Nigerian public service rules and regulations

Nigerian public service rules and regulations

Nigeria public service system includes all the government employees in the country except the police and military forces. Recently, the public services have survived significant changes for the sake of more effectiveness, productivity, and availability of the services to the citizens of Nigeria.

Nigerian public service rules and regulations
Lagos public service

The essence of public services in Nigeria

The establishment of civil services in Nigeria dates back to the times when the country was under the rule of Great Britain. It’s easy to guess that at that time, these services were meant to help Great Britain rule the land. They introduced something new for Nigeria, something quite controversial, without thinking much about the future of these services. The main goal of the existence of these services was supporting the power.

Nigerian public service rules and regulations
National Youth Service Corps

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Today, after the development into a public structure of an independent state, these services have become something more related to growth in many spheres of life in Nigeria. However, as the practice shows, public services still need significant improvement in order to be more effective and helpful to the nation.

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Nigeria public service rules and regulations

Nigerian public service rules and regulations

Public services in Nigeria is ruled by the triple principle of anonymity, impartiality, and neutrality. There is the fourth rule, which is permanence, and it’s often viewed as a part of the mentioned ones.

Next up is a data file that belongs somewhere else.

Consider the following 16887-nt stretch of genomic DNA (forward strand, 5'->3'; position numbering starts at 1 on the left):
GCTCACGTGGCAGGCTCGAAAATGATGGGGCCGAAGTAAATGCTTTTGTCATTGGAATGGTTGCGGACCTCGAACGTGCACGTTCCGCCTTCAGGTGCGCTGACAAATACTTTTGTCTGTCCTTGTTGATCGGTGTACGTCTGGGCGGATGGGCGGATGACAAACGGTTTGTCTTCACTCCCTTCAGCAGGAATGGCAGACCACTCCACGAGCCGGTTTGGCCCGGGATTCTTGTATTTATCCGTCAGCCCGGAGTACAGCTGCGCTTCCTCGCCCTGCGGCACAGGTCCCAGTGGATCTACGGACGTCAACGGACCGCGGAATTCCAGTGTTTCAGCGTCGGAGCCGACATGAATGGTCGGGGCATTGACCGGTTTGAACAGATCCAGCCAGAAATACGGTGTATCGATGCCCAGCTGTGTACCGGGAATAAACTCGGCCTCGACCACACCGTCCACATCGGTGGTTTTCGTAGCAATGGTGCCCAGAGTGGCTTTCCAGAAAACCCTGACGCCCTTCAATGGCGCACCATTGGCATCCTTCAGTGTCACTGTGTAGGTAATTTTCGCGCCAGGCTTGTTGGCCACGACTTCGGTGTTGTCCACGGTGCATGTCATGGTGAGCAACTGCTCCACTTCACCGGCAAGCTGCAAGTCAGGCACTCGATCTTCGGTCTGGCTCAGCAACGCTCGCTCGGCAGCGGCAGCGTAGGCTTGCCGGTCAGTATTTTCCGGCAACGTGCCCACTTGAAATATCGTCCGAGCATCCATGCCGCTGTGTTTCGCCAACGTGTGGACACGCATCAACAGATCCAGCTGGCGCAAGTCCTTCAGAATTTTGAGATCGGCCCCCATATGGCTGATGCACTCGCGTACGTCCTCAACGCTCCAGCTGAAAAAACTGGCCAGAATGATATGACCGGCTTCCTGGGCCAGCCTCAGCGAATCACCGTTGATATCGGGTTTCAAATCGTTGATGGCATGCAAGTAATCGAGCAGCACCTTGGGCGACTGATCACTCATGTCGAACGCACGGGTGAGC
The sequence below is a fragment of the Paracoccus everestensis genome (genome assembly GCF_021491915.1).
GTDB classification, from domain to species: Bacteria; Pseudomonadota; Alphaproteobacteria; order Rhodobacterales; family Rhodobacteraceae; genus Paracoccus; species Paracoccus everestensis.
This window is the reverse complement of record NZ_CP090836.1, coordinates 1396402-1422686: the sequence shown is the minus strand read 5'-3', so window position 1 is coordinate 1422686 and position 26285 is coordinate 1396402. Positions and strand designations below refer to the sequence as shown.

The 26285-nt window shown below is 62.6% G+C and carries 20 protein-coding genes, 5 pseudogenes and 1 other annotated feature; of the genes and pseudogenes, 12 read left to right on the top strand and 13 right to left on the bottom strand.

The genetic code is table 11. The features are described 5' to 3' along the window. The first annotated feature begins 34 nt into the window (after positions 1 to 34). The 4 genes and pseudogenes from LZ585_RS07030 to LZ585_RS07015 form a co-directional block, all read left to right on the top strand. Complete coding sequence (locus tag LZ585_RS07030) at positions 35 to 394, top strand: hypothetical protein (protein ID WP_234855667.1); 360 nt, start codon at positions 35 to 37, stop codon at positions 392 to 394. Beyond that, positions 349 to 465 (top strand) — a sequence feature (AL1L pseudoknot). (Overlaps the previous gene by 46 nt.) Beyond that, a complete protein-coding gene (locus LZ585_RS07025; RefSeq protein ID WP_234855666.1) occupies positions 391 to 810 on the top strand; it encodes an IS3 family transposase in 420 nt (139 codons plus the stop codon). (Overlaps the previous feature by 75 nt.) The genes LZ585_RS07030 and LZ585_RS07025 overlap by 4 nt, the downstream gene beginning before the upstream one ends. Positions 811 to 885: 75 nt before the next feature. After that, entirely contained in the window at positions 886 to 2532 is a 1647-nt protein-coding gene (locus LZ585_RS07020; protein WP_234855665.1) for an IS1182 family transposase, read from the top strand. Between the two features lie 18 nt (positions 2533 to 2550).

• Anonymity means that public servants of any grade should be invisible and silent in their work. Though their functions involve consulting governmental officials on many matters, they don’t take a part of either blame or glory for the success or failure of undertaken policies. Public serants are supposed to be as anonymous as possible and restrict their draw to publicity. It’s very important that public servants are expected to voice out neither defense nor condemnation of the current political strategies.
  • Neutrality means that public servants are politically neutral and don’t belong to any parties. They are supposed to serve the current government regardless of their personal thoughts about this government. It’s not allowed to transfer personal likes and dislikes of politics to the devotion to his or her duties. Although public servants are expected to participate in governmental elections, they should not become members of any parties or conduct some partisan politics.
  • Impartiality means that public servants are paid for their services from the tax budget. The money belongs to nobody or the society as a whole. Thus, public servants are expected to serve the society without either any personal passion for somebody who pays or fear of somebody who pays. It’s also expected that public servants are totally impartial when treating everybody on every possible issue within their competency.
  • Permanence means that the public services is a permanent body that executes its duties regardless of what’s happening in the government. Different governments come and go but public services remain in their place. Their existence and functions are not connected with the life of a certain particular government.

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Apart from the mentioned more or less general rules, public service regulations in Nigeria show a strict algorithm of appointing employees, their working discipline and promotion.

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Source: Legit.ng

Authors:
Adrianna Simwa avatar

Adrianna Simwa (Lifestyle writer) Adrianna Simwa is a content writer at Legit.ng where she has worked since mid-2022. She has written for many periodicals on a variety of subjects, including news, celebrities, and lifestyle, for more than three years. She has worked for The Hoth, The Standard Group and Triple P Media. Adrianna graduated from Nairobi University with a Bachelor of Fine Arts (BFA) in 2020. In 2023, Simwa finished the AFP course on Digital Investigation Techniques. You can reach her through her email: adriannasimwa@gmail.com

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